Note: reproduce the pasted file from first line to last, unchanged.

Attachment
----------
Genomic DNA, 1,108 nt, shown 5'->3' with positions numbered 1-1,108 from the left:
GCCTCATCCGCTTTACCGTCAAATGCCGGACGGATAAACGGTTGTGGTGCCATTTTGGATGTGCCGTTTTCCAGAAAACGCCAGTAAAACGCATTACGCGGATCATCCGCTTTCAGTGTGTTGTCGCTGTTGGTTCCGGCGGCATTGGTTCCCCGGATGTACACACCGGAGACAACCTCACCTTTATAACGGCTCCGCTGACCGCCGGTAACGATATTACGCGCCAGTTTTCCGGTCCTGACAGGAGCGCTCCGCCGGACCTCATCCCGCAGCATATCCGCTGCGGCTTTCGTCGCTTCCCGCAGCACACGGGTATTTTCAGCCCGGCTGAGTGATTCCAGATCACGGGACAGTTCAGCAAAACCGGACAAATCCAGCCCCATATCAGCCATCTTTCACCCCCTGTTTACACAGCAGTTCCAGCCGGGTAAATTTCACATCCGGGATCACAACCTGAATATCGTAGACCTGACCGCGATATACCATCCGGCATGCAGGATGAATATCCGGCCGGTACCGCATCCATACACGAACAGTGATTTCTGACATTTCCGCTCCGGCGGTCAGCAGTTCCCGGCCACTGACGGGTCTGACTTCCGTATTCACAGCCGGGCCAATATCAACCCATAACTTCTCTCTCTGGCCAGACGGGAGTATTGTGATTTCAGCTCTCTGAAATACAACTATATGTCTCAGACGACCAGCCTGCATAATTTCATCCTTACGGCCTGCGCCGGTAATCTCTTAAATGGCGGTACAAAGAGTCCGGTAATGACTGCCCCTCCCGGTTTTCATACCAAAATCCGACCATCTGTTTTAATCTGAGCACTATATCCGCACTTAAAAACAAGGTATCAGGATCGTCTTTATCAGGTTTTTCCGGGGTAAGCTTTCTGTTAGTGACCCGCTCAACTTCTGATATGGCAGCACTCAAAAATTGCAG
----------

Genomic DNA, 1,108 nt, shown 5'->3' with positions numbered 1-1,108 from the left:
GCCTCATCCGCTTTACCGTCAAATGCCGGACGGATAAACGGTTGTGGTGCCATTTTGGATGTGCCGTTTTCCAGAAAACGCCAGTAAAACGCATTACGCGGATCATCCGCTTTCAGTGTGTTGTCGCTGTTGGTTCCGGCGGCATTGGTTCCCCGGATGTACACACCGGAGACAACCTCACCTTTATAACGGCTCCGCTGACCGCCGGTAACGATATTACGCGCCAGTTTTCCGGTCCTGACAGGAGCGCTCCGCCGGACCTCATCCCGCAGCATATCCGCTGCGGCTTTCGTCGCTTCCCGCAGCACACGGGTATTTTCAGCCCGGCTGAGTGATTCCAGATCACGGGACAGTTCAGCAAAACCGGACAAATCCAGCCCCATATCAGCCATCTTTCACCCCCTGTTTACACAGCAGTTCCAGCCGGGTAAATTTCACATCCGGGATCACAACCTGAATATCGTAGACCTGACCGCGATATACCATCCGGCATGCAGGATGAATATCCGGCCGGTACCGCATCCATACACGAACAGTGATTTCTGACATTTCCGCTCCGGCGGTCAGCAGTTCCCGGCCACTGACGGGTCTGACTTCCGTATTCACAGCCGGGCCAATATCAACCCATAACTTCTCTCTCTGGCCAGACGGGAGTATTGTGATTTCAGCTCTCTGAAATACAACTATATGTCTCAGACGACCAGCCTGCATAATTTCATCCTTACGGCCTGCGCCGGTAATCTCTTAAATGGCGGTACAAAGAGTCCGGTAATGACTGCCCCTCCCGGTTTTCATACCAAAATCCGACCATCTGTTTTAATCTGAGCACTATATCCGCACTTAAAAACAAGGTATCAGGATCGTCTTTATCAGGTTTTTCCGGGGTAAGCTTTCTGTTAGTGACCCGCTCAACTTCTGATATGGCAGCACTCAAAAATTGCAG